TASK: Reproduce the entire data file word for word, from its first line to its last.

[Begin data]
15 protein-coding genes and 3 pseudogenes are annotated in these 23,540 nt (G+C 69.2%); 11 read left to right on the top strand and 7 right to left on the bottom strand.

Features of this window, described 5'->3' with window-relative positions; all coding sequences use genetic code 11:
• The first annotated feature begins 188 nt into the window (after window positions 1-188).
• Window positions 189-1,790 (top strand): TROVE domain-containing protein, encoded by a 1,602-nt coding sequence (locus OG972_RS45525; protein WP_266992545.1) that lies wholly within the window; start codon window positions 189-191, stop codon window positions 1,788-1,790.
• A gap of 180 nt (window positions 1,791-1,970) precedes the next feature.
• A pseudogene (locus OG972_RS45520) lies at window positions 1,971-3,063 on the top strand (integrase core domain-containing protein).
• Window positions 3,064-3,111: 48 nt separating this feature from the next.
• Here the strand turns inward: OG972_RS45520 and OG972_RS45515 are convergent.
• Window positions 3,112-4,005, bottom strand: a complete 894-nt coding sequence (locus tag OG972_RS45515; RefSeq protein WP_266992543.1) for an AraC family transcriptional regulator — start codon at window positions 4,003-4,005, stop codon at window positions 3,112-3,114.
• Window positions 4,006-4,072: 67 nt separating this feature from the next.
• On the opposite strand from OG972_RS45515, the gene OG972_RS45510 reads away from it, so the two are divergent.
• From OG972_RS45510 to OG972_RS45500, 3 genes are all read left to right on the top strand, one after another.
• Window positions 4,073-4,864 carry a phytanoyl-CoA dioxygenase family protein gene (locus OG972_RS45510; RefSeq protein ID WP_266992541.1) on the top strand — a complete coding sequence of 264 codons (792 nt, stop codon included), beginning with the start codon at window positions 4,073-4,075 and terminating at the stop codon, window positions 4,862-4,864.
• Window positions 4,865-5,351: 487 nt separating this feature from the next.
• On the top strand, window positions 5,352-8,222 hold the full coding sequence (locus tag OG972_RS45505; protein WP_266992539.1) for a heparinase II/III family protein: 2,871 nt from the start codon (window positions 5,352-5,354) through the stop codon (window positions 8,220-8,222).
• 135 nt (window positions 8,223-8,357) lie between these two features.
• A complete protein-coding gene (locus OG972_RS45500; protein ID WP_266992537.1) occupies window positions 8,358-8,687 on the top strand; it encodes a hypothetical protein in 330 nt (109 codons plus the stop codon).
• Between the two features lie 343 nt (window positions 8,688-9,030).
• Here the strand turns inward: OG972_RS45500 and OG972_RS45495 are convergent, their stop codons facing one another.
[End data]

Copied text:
15 protein-coding genes and 3 pseudogenes are annotated in these 23,540 nt (G+C 69.2%); 11 read left to right on the top strand and 7 right to left on the bottom strand.

Features of this window, described 5'->3' with window-relative positions; all coding sequences use genetic code 11:
• The first annotated feature begins 188 nt into the window (after window positions 1-188).
• Window positions 189-1,790 (top strand): TROVE domain-containing protein, encoded by a 1,602-nt coding sequence (locus OG972_RS45525; protein WP_266992545.1) that lies wholly within the window; start codon window positions 189-191, stop codon window positions 1,788-1,790.
• A gap of 180 nt (window positions 1,791-1,970) precedes the next feature.
• A pseudogene (locus OG972_RS45520) lies at window positions 1,971-3,063 on the top strand (integrase core domain-containing protein).
• Window positions 3,064-3,111: 48 nt separating this feature from the next.
• Here the strand turns inward: OG972_RS45520 and OG972_RS45515 are convergent.
• Window positions 3,112-4,005, bottom strand: a complete 894-nt coding sequence (locus tag OG972_RS45515; RefSeq protein WP_266992543.1) for an AraC family transcriptional regulator — start codon at window positions 4,003-4,005, stop codon at window positions 3,112-3,114.
• Window positions 4,006-4,072: 67 nt separating this feature from the next.
• On the opposite strand from OG972_RS45515, the gene OG972_RS45510 reads away from it, so the two are divergent.
• From OG972_RS45510 to OG972_RS45500, 3 genes are all read left to right on the top strand, one after another.
• Window positions 4,073-4,864 carry a phytanoyl-CoA dioxygenase family protein gene (locus OG972_RS45510; RefSeq protein ID WP_266992541.1) on the top strand — a complete coding sequence of 264 codons (792 nt, stop codon included), beginning with the start codon at window positions 4,073-4,075 and terminating at the stop codon, window positions 4,862-4,864.
• Window positions 4,865-5,351: 487 nt separating this feature from the next.
• On the top strand, window positions 5,352-8,222 hold the full coding sequence (locus tag OG972_RS45505; protein WP_266992539.1) for a heparinase II/III family protein: 2,871 nt from the start codon (window positions 5,352-5,354) through the stop codon (window positions 8,220-8,222).
• 135 nt (window positions 8,223-8,357) lie between these two features.
• A complete protein-coding gene (locus OG972_RS45500; protein ID WP_266992537.1) occupies window positions 8,358-8,687 on the top strand; it encodes a hypothetical protein in 330 nt (109 codons plus the stop codon).
• Between the two features lie 343 nt (window positions 8,688-9,030).
• Here the strand turns inward: OG972_RS45500 and OG972_RS45495 are convergent, their stop codons facing one another.